As pointed out before, the variation is unlikely to be the first engine order of individual firing cylinders.

Over on the photography site they provided EXIF data, showing an exposure time 1/200s, which would lead to only 1500rpm (assuming the motion blur in the picture is 45deg), not the 2300rpm nominal.

The frequency in the picture is in the range of approx 3000Hz (1 event every 3 deg at 1500 rpm), which might be some eigenfrequency of the crankshaft-propeller arrangement. My estimation is though that the low order eigenfrequencies are lower, and the higher order eigenmodes would show nodes of zero displacement. The superposition might lead to something like in the image.

There's some (older) doc on propeller vibrations here: https://nvlpubs.nist.gov/nistpubs/jres/21/jresv21n5p639_A1b.pdf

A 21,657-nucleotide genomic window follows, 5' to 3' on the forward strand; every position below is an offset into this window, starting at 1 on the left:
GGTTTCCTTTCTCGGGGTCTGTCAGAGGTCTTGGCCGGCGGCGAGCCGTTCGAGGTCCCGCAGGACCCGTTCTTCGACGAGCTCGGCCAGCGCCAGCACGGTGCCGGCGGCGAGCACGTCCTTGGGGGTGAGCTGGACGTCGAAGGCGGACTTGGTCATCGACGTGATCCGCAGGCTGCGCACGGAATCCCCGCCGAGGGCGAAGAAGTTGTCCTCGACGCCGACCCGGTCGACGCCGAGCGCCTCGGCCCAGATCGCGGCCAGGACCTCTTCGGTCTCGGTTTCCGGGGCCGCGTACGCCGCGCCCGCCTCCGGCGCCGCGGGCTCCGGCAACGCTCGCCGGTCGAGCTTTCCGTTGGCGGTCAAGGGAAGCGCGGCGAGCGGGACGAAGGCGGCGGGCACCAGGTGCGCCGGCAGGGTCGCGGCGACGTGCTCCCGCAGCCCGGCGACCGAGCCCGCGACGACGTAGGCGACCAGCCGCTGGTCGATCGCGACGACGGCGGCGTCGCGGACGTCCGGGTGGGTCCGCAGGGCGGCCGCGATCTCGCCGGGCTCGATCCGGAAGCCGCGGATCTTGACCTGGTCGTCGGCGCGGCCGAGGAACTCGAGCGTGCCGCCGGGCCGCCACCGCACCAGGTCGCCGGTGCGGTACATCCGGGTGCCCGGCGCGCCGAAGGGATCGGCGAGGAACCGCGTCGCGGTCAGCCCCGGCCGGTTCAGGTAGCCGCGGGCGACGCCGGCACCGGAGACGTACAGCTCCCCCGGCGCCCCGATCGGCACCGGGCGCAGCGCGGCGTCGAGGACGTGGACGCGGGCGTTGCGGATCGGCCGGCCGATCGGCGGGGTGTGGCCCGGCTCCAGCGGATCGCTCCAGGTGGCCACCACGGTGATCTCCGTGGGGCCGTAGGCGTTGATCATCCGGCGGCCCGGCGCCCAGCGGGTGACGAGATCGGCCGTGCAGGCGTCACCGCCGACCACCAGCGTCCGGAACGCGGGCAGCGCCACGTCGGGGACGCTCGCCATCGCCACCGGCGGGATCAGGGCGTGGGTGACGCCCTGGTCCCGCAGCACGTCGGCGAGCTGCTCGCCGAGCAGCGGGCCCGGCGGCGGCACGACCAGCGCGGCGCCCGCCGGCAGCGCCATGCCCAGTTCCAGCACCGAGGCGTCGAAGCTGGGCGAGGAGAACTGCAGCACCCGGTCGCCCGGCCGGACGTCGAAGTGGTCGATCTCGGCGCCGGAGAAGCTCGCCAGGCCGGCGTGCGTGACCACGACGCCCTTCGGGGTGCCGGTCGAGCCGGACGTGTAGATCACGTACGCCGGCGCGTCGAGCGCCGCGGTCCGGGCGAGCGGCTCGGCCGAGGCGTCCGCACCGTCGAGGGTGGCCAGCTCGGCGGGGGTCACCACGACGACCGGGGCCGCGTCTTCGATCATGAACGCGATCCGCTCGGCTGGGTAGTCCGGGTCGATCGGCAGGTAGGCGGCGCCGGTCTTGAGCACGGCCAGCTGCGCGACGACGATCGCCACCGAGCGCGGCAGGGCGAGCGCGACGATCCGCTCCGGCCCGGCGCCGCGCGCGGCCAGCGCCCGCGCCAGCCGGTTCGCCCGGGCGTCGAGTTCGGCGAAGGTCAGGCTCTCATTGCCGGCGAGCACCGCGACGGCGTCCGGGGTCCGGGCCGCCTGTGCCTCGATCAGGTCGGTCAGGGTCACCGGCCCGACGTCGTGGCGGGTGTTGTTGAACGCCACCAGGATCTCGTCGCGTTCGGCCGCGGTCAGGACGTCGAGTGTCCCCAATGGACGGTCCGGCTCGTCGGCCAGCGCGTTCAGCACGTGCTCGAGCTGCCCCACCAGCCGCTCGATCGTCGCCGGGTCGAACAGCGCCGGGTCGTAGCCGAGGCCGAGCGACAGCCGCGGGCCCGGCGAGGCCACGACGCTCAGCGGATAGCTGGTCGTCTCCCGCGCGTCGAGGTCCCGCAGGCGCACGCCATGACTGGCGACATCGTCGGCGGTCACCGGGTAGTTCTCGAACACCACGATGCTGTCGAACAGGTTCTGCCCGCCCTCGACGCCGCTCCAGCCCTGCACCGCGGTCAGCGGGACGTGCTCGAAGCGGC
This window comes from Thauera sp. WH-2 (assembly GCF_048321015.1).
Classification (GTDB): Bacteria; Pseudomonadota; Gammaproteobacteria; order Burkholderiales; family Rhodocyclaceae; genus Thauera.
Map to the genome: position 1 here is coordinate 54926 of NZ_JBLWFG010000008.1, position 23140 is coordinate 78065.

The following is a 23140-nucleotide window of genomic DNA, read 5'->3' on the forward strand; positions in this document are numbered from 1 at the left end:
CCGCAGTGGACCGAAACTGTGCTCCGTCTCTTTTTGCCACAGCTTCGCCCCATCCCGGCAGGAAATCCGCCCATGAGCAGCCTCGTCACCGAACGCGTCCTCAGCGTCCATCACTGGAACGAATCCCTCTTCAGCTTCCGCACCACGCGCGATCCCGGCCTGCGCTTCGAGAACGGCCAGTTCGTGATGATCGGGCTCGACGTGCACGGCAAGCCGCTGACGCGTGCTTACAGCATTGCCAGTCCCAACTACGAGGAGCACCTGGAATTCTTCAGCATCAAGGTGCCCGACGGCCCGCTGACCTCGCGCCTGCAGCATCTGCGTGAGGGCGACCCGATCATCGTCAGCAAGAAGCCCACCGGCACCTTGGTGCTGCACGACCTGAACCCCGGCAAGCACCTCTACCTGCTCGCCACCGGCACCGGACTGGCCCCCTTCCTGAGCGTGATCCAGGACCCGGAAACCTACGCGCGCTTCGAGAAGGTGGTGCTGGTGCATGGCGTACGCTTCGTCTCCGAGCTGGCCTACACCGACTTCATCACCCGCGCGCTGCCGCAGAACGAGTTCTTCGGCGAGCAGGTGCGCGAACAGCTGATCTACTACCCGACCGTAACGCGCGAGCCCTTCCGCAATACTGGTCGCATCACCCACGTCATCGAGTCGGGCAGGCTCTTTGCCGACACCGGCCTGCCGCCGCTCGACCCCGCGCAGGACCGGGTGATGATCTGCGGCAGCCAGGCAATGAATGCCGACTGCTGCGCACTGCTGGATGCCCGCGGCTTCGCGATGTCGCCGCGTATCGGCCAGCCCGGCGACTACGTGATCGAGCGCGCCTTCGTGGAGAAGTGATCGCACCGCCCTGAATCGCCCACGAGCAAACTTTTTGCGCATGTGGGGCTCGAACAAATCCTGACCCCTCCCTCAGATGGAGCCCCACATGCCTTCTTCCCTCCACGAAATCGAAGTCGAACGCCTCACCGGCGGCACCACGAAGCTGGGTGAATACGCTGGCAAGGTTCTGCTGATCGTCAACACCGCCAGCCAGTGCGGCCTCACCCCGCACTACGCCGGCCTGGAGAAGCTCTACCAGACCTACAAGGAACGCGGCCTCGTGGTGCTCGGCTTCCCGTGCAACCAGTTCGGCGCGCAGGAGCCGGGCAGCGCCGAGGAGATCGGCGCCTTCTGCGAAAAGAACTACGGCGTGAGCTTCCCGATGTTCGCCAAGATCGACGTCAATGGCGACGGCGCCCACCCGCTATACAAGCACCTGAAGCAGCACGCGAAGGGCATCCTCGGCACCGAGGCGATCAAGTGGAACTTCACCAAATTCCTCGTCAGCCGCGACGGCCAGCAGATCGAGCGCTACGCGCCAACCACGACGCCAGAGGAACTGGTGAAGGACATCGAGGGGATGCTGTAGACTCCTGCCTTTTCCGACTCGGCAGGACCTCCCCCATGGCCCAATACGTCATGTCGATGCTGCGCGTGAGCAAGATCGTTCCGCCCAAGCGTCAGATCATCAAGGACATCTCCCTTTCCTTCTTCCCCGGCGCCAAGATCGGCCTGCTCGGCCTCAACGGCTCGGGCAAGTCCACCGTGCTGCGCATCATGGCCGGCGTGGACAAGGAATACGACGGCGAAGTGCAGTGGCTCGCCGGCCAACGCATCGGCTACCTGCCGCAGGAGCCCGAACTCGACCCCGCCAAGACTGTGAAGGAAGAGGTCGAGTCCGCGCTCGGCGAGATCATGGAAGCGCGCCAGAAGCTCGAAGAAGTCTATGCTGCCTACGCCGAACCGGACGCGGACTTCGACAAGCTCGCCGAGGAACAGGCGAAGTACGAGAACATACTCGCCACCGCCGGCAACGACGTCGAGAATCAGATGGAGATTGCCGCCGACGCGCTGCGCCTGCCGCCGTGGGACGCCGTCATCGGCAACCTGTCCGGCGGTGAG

Personally, I find some digital photography artefact the more likely explanation (some sensor-readout .. effects)

This picture was taken using the type of LCD shutter that is essentially one large monochrome pixel. It becomes transparent when a voltage is applied.

The camera manufacturer probably used a square-wave (2 kHz is often recommended) to avoid damaging the shutter with a persistent DC bias. The inescapable deviations from the ideal waveform would be enough to cause the shutter to vary in transparency, probably between fully transparent and slightly dimmed.

Another possibility is that the clearing voltage contained a ringing artifact, a common result of attempting to apply a square wave to an electronic control.

The registering retina might have been either photosensitive film or a photocell array. The stuttering-image illusion is due to the nature of the shutter and independent of the recording tech.